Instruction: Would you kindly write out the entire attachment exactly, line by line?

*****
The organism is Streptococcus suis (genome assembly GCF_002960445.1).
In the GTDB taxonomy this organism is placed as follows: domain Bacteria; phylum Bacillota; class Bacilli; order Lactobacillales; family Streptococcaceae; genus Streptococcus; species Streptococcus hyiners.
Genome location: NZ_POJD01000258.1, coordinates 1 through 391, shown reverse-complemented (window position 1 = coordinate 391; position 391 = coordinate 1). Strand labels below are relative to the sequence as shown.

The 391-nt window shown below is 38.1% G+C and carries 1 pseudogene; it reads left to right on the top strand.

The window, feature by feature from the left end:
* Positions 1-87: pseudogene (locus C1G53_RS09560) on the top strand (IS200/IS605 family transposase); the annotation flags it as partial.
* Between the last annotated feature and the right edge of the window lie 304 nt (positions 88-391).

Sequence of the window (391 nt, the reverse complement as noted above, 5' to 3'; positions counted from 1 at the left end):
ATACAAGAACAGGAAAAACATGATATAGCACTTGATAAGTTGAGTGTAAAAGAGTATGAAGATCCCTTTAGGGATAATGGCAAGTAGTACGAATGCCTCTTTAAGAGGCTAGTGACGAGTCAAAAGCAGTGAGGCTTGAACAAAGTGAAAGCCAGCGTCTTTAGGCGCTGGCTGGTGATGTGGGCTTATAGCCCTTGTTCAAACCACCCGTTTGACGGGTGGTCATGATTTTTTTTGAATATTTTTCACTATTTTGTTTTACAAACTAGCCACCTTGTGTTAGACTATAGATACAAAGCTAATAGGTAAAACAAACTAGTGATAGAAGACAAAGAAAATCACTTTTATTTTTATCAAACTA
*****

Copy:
The organism is Streptococcus suis (genome assembly GCF_002960445.1).
In the GTDB taxonomy this organism is placed as follows: domain Bacteria; phylum Bacillota; class Bacilli; order Lactobacillales; family Streptococcaceae; genus Streptococcus; species Streptococcus hyiners.
Genome location: NZ_POJD01000258.1, coordinates 1 through 391, shown reverse-complemented (window position 1 = coordinate 391; position 391 = coordinate 1). Strand labels below are relative to the sequence as shown.

The 391-nt window shown below is 38.1% G+C and carries 1 pseudogene; it reads left to right on the top strand.

The window, feature by feature from the left end:
* Positions 1-87: pseudogene (locus C1G53_RS09560) on the top strand (IS200/IS605 family transposase); the annotation flags it as partial.
* Between the last annotated feature and the right edge of the window lie 304 nt (positions 88-391).

Sequence of the window (391 nt, the reverse complement as noted above, 5' to 3'; positions counted from 1 at the left end):
ATACAAGAACAGGAAAAACATGATATAGCACTTGATAAGTTGAGTGTAAAAGAGTATGAAGATCCCTTTAGGGATAATGGCAAGTAGTACGAATGCCTCTTTAAGAGGCTAGTGACGAGTCAAAAGCAGTGAGGCTTGAACAAAGTGAAAGCCAGCGTCTTTAGGCGCTGGCTGGTGATGTGGGCTTATAGCCCTTGTTCAAACCACCCGTTTGACGGGTGGTCATGATTTTTTTTGAATATTTTTCACTATTTTGTTTTACAAACTAGCCACCTTGTGTTAGACTATAGATACAAAGCTAATAGGTAAAACAAACTAGTGATAGAAGACAAAGAAAATCACTTTTATTTTTATCAAACTA